MANILA, PHILIPPINES – The Asian Development Bank (ADB) will provide a strategic link between Myanmar’s government and the non-governmental organizations (NGOs) currently providing HIV/AIDS prevention and treatment services in order to strengthen the provision of healthcare in remote, vulnerable, and hard-to-reach populations.
“As Myanmar continues implementing social and political reforms, it must protect its people from inadvertent exposure to communicable diseases like HIV, tuberculosis, malaria,” said Gerard Servais, Health Specialist in ADB’s Southeast Asia Department. “Non-governmental groups have done an excellent job filling gaps in treatment and prevention services, but it’s time to both expand and strengthen these services to reach more people and provide more preventative measures.”
An estimated 240,000 people in Myanmar are thought to be living with HIV, which classifies the country as “high burden.” A 2012 survey by the National AIDS Program shows infections concentrated amongst injection drug users, female sex workers, and men who have sex with men. Of those infected, only 40,000 adults and children receive anti-retroviral treatment (ART), presenting a significant treatment gap.
International NGOs, alongside local NGOs and community-based organizations, provide the bulk of HIV services in the country, including prevention services, drop-in centers, clinics, and outreach programs. NGOs also support private sector provision of sexually transmitted infection (STI) treatment and distribute condoms and lubricants. In 2011, some 70% of ART was delivered by NGOs at clinics outside the public system.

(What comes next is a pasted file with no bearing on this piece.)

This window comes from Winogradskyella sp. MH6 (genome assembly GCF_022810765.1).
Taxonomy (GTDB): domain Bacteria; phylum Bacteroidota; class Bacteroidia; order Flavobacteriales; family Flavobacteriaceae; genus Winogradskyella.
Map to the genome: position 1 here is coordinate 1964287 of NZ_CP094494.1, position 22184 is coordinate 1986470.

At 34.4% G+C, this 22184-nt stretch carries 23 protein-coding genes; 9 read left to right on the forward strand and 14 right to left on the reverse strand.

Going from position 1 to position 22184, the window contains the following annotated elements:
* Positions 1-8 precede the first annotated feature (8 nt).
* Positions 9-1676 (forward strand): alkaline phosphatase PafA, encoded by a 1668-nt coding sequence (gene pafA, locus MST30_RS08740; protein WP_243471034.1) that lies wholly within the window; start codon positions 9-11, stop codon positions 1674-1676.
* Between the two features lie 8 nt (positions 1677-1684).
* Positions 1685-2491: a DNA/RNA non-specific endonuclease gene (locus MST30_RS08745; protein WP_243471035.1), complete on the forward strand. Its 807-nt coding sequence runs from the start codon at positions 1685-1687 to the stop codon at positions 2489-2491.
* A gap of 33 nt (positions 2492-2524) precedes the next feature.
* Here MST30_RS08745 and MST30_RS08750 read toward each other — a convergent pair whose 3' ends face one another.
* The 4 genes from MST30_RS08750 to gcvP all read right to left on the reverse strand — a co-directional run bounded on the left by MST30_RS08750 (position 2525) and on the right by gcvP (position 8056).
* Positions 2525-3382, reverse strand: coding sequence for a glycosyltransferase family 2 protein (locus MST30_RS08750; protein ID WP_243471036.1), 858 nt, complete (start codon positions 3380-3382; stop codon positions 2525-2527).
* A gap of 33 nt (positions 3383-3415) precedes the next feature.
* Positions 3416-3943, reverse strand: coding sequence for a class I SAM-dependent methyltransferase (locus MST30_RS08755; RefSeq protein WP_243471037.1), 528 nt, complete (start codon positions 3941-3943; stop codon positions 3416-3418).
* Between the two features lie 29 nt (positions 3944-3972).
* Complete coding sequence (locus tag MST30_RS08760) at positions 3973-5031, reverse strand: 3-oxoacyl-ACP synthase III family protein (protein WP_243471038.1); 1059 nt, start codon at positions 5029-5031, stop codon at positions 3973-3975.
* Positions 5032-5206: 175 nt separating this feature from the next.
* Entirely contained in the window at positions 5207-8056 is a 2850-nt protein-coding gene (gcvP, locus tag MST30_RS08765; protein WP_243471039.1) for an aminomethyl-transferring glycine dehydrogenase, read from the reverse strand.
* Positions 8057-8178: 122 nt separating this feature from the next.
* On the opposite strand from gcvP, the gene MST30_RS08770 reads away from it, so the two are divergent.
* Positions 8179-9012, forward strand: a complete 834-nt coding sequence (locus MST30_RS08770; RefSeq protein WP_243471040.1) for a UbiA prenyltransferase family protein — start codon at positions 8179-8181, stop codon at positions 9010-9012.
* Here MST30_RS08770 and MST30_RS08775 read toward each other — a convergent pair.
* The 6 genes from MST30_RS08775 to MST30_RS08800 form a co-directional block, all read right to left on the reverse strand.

Using a $10 million grant from the Japan Fund for Poverty Reduction, ADB will establish innovative partnerships between government and NGOs to deliver better services in 739 villages in five townships in Mon, Kayin, and Shan states. It is projected that by 2017, communities will see strengthened health systems that can plan for and manage responses to HIV/AIDS and STIs, with the number of trained health service providers increasing by 30%, the number of patient consultations increasing by 80% and behavior change campaigns to help reduce exposure to HIV, STIs, tuberculosis, and malaria.